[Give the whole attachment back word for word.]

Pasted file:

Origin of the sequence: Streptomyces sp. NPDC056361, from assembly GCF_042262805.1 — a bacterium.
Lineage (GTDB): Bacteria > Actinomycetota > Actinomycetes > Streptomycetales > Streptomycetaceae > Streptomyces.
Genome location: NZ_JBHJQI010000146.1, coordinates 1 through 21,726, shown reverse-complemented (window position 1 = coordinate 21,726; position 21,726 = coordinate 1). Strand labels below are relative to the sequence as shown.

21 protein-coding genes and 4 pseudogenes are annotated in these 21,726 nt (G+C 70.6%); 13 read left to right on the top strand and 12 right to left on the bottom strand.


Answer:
Origin of the sequence: Streptomyces sp. NPDC056361, from assembly GCF_042262805.1 — a bacterium.
Lineage (GTDB): Bacteria > Actinomycetota > Actinomycetes > Streptomycetales > Streptomycetaceae > Streptomyces.
Genome location: NZ_JBHJQI010000146.1, coordinates 1 through 21,726, shown reverse-complemented (window position 1 = coordinate 21,726; position 21,726 = coordinate 1). Strand labels below are relative to the sequence as shown.

21 protein-coding genes and 4 pseudogenes are annotated in these 21,726 nt (G+C 70.6%); 13 read left to right on the top strand and 12 right to left on the bottom strand.